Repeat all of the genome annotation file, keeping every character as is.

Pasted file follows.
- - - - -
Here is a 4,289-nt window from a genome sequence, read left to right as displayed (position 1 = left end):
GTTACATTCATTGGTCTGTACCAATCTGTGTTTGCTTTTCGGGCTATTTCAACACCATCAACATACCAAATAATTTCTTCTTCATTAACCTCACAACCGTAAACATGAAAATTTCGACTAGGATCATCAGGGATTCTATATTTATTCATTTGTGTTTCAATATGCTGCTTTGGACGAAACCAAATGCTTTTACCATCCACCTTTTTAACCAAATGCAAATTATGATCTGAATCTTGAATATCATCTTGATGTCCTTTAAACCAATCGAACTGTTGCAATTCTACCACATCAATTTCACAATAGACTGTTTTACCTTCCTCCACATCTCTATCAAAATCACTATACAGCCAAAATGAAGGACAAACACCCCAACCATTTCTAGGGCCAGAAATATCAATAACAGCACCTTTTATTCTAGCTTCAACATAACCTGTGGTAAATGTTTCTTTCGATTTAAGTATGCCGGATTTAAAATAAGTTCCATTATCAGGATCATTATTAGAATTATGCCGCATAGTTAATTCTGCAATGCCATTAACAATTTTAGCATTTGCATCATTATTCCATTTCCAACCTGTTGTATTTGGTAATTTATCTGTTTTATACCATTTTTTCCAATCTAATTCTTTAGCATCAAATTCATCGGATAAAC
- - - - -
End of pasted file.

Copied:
Here is a 4,289-nt window from a genome sequence, read left to right as displayed (position 1 = left end):
GTTACATTCATTGGTCTGTACCAATCTGTGTTTGCTTTTCGGGCTATTTCAACACCATCAACATACCAAATAATTTCTTCTTCATTAACCTCACAACCGTAAACATGAAAATTTCGACTAGGATCATCAGGGATTCTATATTTATTCATTTGTGTTTCAATATGCTGCTTTGGACGAAACCAAATGCTTTTACCATCCACCTTTTTAACCAAATGCAAATTATGATCTGAATCTTGAATATCATCTTGATGTCCTTTAAACCAATCGAACTGTTGCAATTCTACCACATCAATTTCACAATAGACTGTTTTACCTTCCTCCACATCTCTATCAAAATCACTATACAGCCAAAATGAAGGACAAACACCCCAACCATTTCTAGGGCCAGAAATATCAATAACAGCACCTTTTATTCTAGCTTCAACATAACCTGTGGTAAATGTTTCTTTCGATTTAAGTATGCCGGATTTAAAATAAGTTCCATTATCAGGATCATTATTAGAATTATGCCGCATAGTTAATTCTGCAATGCCATTAACAATTTTAGCATTTGCATCATTATTCCATTTCCAACCTGTTGTATTTGGTAATTTATCTGTTTTATACCATTTTTTCCAATCTAATTCTTTAGCATCAAATTCATCGGATAAAC